How one firm is overcoming racial bias in the mortgage industry

It's using a tool many of us disparage to achieve its aim

How one firm is overcoming racial bias in the mortgage industry

For many a layman observer, it’s hard to muster genuine enthusiasm for the growing emergence of artificial intelligence (AI) applied to tasks once assigned to humans.

Yet at San Francisco-based HouseCanary – a self-described technology and data-forward national real estate brokerage – the technology is being applauded for removing bias in the appraisal process. Traditional appraisals have come under fire in recent years for providing insufficient property information at best and undervaluing minority-owned homes relative to white-owned homes at worst. 

To test the efficacy of its own technology, HouseCanary officials conducted a statistical study using a recent Freddie Mac report showcasing bias as a guide. The aim: To test the accuracy of the brokerage firm’s in-house, automated valuation tools in appraising homes amid minority neighborhoods.

The upshot: “No evidence of racial bias exists in HouseCanary’s automated comp and AVM (automated valuation models) tools,” company officials concluded in their study, a copy of which was provided to Mortgage Professional America. “This stands in stark contrast to the results of Freddie Mac’s examination of traditional appraisals, which found that ‘Black and Latino applicants receive lower appraisal values than the contract price more often than white applicants.’ “

To hear CEO Jeremy Sicklick (pictured) tell it, it’s pretty straightforward stuff: “Our software is focused on accurately valuing residential real estate in the $36 trillion real estate market,” he said during a telephone interview. “Our software is focused on bringing together as much data around a property with comparables to local markets to get to an accurate property value with what we call an automated valuation model, or AVM for short. This AVM technology can be used in lieu of an appraisal or to support an appraisal or basically to quality control or check an appraisal as well.”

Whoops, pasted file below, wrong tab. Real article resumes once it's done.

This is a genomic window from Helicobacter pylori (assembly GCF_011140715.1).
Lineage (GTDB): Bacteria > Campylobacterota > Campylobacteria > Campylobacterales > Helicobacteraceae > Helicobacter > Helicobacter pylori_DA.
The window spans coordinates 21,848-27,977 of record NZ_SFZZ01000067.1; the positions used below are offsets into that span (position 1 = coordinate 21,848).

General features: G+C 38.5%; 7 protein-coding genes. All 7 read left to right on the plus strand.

The proprietary software is used in combination with clients through its major lenders, major single-family rental investors, high buyers and others, Sicklick said. “So we provide the software and the underlying content out to our customers,” he added. 

Interest has grown in providing bias-free appraisals, an effort jump-started with the September publication of a Freddie Mac report titled “Racial and Ethnic Valuation Gaps in Home Purchase Appraisals.” The study laid bare severe bias in appraisal data, leading to lowered appraisal values than the contract price properties were sold for.  

While the findings of the Freddie Mac report might be seen only in the abstract, real-world examples emerge virtually every day illustrating the scourge of undervaluation in traditional (non-AI) analysis. An extreme example emerged in Marin City, Calif.